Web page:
In 1994, when I was in seventh grade, a hip-hop duo called 5-0 came to my middle school as part of our Drug Abuse Resistance Education (D.A.R.E.). Comprised of two former narcotics officers, 5-0’s set list included gems like “Books, not Meth” and lyrics like “Hip-Hop Hooray-ho/say no/say no/Don’t freebase!” (These were probably not the actual song titles or lines, but they might have well have been.) 5-0, while perhaps an extreme case, serves to demonstrate the potential pitfalls of “positive” rap. While MCs trying to educate their audience as to the dangers of drugs, misogyny, and promiscuity and the advantages of peace, tolerance, and piety no doubt have their hearts in the right place, they risk coming across as preachy, condescending, and sterile.
Still, my intent is by no means to dismiss progressive hip-hop. There are a lot of rappers who have made their names through brilliant consciousness, but these types do not stake their success on positive message alone. Whether it is Tribe’s abstract humor, Talib Kweli’s unsurpassable wordplay, Mr. Lif’s apocalyptic paranoia, or KRS-One’s IQ, the best knowledge-droppers put that extra something in their work to set it apart from the 5-0’s of the game.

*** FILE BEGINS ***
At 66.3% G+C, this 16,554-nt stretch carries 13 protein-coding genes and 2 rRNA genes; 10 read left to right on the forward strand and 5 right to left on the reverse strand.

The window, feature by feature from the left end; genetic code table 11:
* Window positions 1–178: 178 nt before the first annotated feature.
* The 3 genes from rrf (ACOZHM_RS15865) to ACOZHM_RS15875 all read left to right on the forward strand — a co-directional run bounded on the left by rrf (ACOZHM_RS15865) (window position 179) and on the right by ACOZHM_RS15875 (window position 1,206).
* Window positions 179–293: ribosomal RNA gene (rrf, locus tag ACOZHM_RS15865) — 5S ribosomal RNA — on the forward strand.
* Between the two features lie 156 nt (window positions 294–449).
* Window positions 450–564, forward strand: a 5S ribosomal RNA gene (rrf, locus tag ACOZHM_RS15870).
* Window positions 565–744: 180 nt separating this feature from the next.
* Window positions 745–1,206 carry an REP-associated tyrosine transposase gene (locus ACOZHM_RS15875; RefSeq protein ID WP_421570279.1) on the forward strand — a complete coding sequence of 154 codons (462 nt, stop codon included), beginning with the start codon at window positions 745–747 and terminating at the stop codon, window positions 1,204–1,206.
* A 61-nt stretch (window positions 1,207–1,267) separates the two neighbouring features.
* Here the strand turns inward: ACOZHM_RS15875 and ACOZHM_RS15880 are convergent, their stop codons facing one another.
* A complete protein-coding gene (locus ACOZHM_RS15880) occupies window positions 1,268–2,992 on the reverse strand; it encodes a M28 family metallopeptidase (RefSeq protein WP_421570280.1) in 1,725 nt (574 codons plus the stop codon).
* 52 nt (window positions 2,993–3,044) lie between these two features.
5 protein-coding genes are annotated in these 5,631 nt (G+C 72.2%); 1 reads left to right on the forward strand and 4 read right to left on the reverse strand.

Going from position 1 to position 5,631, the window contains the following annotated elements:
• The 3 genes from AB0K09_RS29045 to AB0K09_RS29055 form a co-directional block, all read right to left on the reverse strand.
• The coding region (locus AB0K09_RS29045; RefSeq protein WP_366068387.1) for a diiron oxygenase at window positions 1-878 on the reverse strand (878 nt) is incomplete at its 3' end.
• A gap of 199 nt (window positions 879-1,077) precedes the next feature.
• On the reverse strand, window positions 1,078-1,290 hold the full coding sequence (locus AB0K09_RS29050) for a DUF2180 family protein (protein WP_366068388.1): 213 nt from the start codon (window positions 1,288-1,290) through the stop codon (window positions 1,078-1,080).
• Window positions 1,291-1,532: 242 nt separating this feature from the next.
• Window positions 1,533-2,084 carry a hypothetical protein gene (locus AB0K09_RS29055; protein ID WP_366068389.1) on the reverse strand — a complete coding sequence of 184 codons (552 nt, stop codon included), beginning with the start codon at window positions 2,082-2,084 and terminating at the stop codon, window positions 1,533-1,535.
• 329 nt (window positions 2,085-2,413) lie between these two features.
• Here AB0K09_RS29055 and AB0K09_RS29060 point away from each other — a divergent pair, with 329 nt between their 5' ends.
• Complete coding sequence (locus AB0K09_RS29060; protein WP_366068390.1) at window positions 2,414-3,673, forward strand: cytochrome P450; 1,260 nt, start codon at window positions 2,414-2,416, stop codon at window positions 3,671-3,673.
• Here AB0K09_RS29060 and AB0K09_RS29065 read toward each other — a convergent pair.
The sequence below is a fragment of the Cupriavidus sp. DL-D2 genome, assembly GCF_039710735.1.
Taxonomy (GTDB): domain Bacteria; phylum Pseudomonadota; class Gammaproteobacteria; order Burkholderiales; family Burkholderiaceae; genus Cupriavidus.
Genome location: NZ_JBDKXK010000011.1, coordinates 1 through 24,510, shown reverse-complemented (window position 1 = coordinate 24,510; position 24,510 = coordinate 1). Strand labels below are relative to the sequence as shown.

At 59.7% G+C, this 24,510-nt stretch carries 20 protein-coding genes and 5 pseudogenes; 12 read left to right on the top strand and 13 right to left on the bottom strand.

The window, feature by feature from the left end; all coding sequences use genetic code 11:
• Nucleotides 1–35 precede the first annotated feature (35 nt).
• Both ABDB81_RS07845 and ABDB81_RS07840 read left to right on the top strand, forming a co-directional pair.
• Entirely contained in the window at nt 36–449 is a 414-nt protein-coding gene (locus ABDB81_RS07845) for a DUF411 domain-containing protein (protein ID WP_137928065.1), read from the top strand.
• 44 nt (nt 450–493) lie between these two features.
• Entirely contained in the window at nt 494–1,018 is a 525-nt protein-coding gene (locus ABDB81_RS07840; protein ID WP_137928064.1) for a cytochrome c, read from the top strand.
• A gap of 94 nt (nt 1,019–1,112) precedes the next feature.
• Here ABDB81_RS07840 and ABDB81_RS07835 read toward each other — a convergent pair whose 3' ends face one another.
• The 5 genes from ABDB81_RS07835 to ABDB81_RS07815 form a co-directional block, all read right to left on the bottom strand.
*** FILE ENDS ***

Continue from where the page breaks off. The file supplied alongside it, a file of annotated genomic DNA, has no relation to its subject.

Khalil, on his recent major release, “The Calm Before the Storm,” occasionally stumbles upon these moments of uniqueness and brilliance, potentially placing his progressive stylings above the fray. On the “Intro” he spits pure End-of-Days revelation, framing his sociological concerns in dark biblical prophesy. “How long before He says enough,” Khalil pontificates, “before it’s over into dust?” The LP’s title track, similarly, finds this D.C.- Baltimore b-boy genuinely afraid for the world, as he uses global warming as a metaphor for a society spinning out control. These more ominous tracks allow Mr. Ismail to espouse his commentary while not patronizing or boring his audience.
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Music Vibes: 4 of 10 Lyric Vibes: 4.5 of 10 TOTAL Vibes: 4 of 10
Originally posted: September 1, 2009